Eastern Mediterranean Health Journal | Past issues | Volume 12, 2006 | Volume 12, supplement 2 | Health education in the Libyan Arab Jamahiriya: assessment of future needs

Health education in the Libyan Arab Jamahiriya: assessment of future needs


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A.A. Elfituri,1 M.S. Elmahaishi,1 T.H. MacDonald1,2 and F.M. Sherif1

ABSTRACT The aim of this study was to determine priority health issues, target groups and education media for future health education programmes in the Libyan Arab Jamahiriya. A questionnaire was addressed to 2 groups: health officials (n = 60) and the general public (n = 300). In their lists of health issues to focus on, 7 were the same although prioritization differed. Children and youth were considered the most important target groups and the school setting the most appropriate medium for them. Broadcast media were acknowledged as valuable for health education for the general public. We recommend systematic consultation across official and lay groups as a preliminary requisite for health education initiatives.

Éducation sanitaire en Jamahiriya arabe libyenne : évaluation des besoins futurs

RÉSUMÉ Le but de cette étude était de déterminer les questions de santé prioritaires, les groupes cibles et les moyens d’éducation pour les futurs programmes d’éducation sanitaire en Jamahiriya arabe libyenne. Un questionnaire a été adressé à 2 groupes : des responsables de la santé (n = 60) et le grand public (n = 300). Dans leurs listes de questions de santé à privilégier, 7 étaient similaires, même si l’ordre des priorités était différent. Les enfants et les jeunes étaient considérés comme les groupes cibles les plus importants et le cadre scolaire comme le vecteur qui leur était le plus adapté. Les médias étaient reconnus comme utiles pour l’éducation sanitaire du grand public. Nous recommandons une consultation systématique des groupes de responsables et de citoyens ordinaires en tant qu’étape préliminaire nécessaire pour les initiatives d’éducation sanitaire.

1National Committee for Health Education, Tripoli, Libyan Arab Jamahiriya (Correspondence to A.A. Elfituri: This e-mail address is being protected from spambots. You need JavaScript enabled to view it ).
2Brunel University, London, United Kingdom.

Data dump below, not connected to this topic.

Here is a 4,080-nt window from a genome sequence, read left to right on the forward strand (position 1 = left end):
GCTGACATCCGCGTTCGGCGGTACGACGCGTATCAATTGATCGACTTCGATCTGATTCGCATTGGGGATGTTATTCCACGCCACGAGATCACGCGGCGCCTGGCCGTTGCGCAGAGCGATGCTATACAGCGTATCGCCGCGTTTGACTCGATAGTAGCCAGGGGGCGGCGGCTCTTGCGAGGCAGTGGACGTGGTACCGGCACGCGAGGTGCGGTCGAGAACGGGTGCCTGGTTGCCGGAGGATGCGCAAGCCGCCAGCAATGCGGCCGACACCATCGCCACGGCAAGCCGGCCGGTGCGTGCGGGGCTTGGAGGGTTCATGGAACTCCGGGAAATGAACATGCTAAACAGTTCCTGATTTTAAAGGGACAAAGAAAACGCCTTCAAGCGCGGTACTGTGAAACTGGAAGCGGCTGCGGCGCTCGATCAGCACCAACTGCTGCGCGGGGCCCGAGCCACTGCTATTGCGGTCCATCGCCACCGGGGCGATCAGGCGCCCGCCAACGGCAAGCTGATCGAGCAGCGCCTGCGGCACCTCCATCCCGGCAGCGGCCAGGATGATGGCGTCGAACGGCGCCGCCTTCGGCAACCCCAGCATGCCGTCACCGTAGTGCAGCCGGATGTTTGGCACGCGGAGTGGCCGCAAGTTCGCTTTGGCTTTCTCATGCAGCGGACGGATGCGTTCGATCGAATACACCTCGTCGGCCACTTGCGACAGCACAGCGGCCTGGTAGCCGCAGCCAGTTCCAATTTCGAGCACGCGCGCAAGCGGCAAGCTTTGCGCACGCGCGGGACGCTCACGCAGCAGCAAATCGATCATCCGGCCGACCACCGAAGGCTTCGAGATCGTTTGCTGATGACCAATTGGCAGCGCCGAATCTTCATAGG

EMHJ, 2006, 12(Supplement 2): 147-156


Health education is a cornerstone of primary health care (PHC) and an essential component of any strategy to promote the health of the community. In line with the Declaration of Alma-Ata [1], the National strategy providing health for all and by all acknowledges that health education is the most essential element in PHC [2]. The national plan for health education presents programme aims, objectives, methods and tools [3]. It also lists the implementing authorities concerned at both central and local levels. Planning, ongoing monitoring and evaluation are central; implementation is, however, local.

A variety of health education interventions within the scope of PHC and health promotion are conducted. Personal as well as impersonal approaches are employed. Mass media, including television, radio and newspapers are used and posters, leaflets and booklets are widely distributed. The school setting has been considered the most appropriate medium for communicating with children. Nevertheless, television has been acknowledged as the most effective medium for health education [4].

The national report, Libya: human development report 1999, showed that a major problem in the field of health services in the Libyan Arab Jamahiriya was poor planning techniques [5]. It stressed the need for scientifically based national planning. Planning health promotion interventions involves market research, assessment of community needs and determination of perceived priorities [6]. This works through concrete and effective community action in setting priorities, making decisions, planning strategies and implementing them to achieve better health [7]. Therefore, it is very important to involve people in determining population needs [8].

A crucial element in achieving an effective health education programme is to develop an understanding of the perceptions, preferences and requirements of the target audience. This should ideally then influence the selection of message, medium and creative strategy.

This study was the first in the Libyan Arab Jamahiriya to determine priority health issues and to identify the groups of people (target groups) to whom future health education programmes should be addressed. It was also used as the basis for selecting the media most appropriate for each health issue and to each group.


During February–April 2004, an open-ended questionnaire was developed by the authors. It was given to 2 different groups of participants, health education/promotion officials (providers) and the general public (users). The first group included the members of the National Committee for Health Education, the members of the National Advisory Board for PHC, the members of the PHC central administration, the directors of departments of PHC and health education at the district level, the managers and experts of public health programmes and the under-secretaries of health in the Libyan Arab Jamahiriya over the past 35 years. The second group was a sample representative of the general public throughout the country, selected using a stratified simple random method of sampling [9].